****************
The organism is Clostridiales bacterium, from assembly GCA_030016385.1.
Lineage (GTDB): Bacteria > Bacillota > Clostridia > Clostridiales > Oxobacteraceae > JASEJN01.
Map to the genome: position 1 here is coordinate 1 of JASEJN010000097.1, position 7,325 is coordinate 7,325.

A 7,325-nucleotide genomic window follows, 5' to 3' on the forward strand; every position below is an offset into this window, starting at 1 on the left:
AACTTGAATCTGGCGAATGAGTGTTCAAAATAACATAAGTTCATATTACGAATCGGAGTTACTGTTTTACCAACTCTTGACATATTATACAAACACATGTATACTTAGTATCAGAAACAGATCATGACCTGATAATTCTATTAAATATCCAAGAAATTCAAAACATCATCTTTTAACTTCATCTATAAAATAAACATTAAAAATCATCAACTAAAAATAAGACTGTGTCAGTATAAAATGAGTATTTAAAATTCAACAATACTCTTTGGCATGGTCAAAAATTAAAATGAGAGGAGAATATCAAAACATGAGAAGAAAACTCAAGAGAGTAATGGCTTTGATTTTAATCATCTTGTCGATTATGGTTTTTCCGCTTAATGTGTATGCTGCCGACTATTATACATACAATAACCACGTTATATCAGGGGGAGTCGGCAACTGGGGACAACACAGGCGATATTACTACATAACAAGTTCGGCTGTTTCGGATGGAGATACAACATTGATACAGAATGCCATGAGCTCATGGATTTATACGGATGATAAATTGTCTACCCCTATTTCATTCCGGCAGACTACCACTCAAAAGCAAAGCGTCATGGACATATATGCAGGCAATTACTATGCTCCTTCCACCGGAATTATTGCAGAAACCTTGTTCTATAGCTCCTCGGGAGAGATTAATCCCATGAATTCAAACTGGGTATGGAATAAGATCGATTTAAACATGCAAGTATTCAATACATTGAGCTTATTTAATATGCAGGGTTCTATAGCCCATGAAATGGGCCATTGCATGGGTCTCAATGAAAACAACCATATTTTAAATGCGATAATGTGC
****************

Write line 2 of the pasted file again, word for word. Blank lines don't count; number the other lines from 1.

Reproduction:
Lineage (GTDB): Bacteria > Bacillota > Clostridia > Clostridiales > Oxobacteraceae > JASEJN01.